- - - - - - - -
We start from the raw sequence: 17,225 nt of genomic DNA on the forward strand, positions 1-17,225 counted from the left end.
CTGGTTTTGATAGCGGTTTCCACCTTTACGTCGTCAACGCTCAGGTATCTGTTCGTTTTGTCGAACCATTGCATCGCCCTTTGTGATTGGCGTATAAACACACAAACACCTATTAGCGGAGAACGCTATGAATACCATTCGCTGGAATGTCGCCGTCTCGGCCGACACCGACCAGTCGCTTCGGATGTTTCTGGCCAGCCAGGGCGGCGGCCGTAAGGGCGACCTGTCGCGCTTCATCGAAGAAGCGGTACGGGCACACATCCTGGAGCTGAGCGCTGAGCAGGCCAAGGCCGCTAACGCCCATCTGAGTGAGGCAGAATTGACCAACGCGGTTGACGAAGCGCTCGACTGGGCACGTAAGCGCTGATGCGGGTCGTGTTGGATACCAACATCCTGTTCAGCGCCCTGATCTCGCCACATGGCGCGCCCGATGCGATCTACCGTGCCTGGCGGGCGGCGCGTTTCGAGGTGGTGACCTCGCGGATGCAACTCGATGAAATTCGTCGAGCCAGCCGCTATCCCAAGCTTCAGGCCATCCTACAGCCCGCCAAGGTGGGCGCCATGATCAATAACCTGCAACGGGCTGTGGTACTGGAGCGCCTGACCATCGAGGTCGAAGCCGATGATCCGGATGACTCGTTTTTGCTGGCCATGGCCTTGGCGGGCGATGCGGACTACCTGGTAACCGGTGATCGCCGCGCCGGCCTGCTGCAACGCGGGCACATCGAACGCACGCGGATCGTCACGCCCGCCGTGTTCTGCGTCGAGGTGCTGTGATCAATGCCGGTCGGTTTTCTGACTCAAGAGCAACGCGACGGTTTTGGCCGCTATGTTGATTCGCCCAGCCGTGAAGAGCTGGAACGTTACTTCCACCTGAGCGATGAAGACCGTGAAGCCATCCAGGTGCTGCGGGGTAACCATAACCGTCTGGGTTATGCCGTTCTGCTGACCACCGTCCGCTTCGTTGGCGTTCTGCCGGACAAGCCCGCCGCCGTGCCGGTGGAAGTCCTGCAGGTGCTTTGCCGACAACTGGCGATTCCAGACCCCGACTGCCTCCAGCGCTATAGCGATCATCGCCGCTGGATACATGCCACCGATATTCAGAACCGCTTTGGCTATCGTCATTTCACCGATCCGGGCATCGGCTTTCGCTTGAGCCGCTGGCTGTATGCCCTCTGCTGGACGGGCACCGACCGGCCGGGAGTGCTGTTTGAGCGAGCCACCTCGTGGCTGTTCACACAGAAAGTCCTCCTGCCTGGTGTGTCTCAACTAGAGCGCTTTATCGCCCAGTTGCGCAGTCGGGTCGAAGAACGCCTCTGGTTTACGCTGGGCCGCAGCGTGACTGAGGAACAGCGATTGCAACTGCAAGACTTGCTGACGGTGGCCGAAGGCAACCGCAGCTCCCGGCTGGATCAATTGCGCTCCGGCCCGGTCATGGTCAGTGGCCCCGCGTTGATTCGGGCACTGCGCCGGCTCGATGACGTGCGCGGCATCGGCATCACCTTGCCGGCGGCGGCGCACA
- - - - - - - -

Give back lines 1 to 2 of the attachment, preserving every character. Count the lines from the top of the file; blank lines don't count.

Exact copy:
We start from the raw sequence: 17,225 nt of genomic DNA on the forward strand, positions 1-17,225 counted from the left end.
CTGGTTTTGATAGCGGTTTCCACCTTTACGTCGTCAACGCTCAGGTATCTGTTCGTTTTGTCGAACCATTGCATCGCCCTTTGTGATTGGCGTATAAACACACAAACACCTATTAGCGGAGAACGCTATGAATACCATTCGCTGGAATGTCGCCGTCTCGGCCGACACCGACCAGTCGCTTCGGATGTTTCTGGCCAGCCAGGGCGGCGGCCGTAAGGGCGACCTGTCGCGCTTCATCGAAGAAGCGGTACGGGCACACATCCTGGAGCTGAGCGCTGAGCAGGCCAAGGCCGCTAACGCCCATCTGAGTGAGGCAGAATTGACCAACGCGGTTGACGAAGCGCTCGACTGGGCACGTAAGCGCTGATGCGGGTCGTGTTGGATACCAACATCCTGTTCAGCGCCCTGATCTCGCCACATGGCGCGCCCGATGCGATCTACCGTGCCTGGCGGGCGGCGCGTTTCGAGGTGGTGACCTCGCGGATGCAACTCGATGAAATTCGTCGAGCCAGCCGCTATCCCAAGCTTCAGGCCATCCTACAGCCCGCCAAGGTGGGCGCCATGATCAATAACCTGCAACGGGCTGTGGTACTGGAGCGCCTGACCATCGAGGTCGAAGCCGATGATCCGGATGACTCGTTTTTGCTGGCCATGGCCTTGGCGGGCGATGCGGACTACCTGGTAACCGGTGATCGCCGCGCCGGCCTGCTGCAACGCGGGCACATCGAACGCACGCGGATCGTCACGCCCGCCGTGTTCTGCGTCGAGGTGCTGTGATCAATGCCGGTCGGTTTTCTGACTCAAGAGCAACGCGACGGTTTTGGCCGCTATGTTGATTCGCCCAGCCGTGAAGAGCTGGAACGTTACTTCCACCTGAGCGATGAAGACCGTGAAGCCATCCAGGTGCTGCGGGGTAACCATAACCGTCTGGGTTATGCCGTTCTGCTGACCACCGTCCGCTTCGTTGGCGTTCTGCCGGACAAGCCCGCCGCCGTGCCGGTGGAAGTCCTGCAGGTGCTTTGCCGACAACTGGCGATTCCAGACCCCGACTGCCTCCAGCGCTATAGCGATCATCGCCGCTGGATACATGCCACCGATATTCAGAACCGCTTTGGCTATCGTCATTTCACCGATCCGGGCATCGGCTTTCGCTTGAGCCGCTGGCTGTATGCCCTCTGCTGGACGGGCACCGACCGGCCGGGAGTGCTGTTTGAGCGAGCCACCTCGTGGCTGTTCACACAGAAAGTCCTCCTGCCTGGTGTGTCTCAACTAGAGCGCTTTATCGCCCAGTTGCGCAGTCGGGTCGAAGAACGCCTCTGGTTTACGCTGGGCCGCAGCGTGACTGAGGAACAGCGATTGCAACTGCAAGACTTGCTGACGGTGGCCGAAGGCAACCGCAGCTCCCGGCTGGATCAATTGCGCTCCGGCCCGGTCATGGTCAGTGGCCCCGCGTTGATTCGGGCACTGCGCCGGCTCGATGACGTGCGCGGCATCGGCATCACCTTGCCGGCGGCGGCGCACA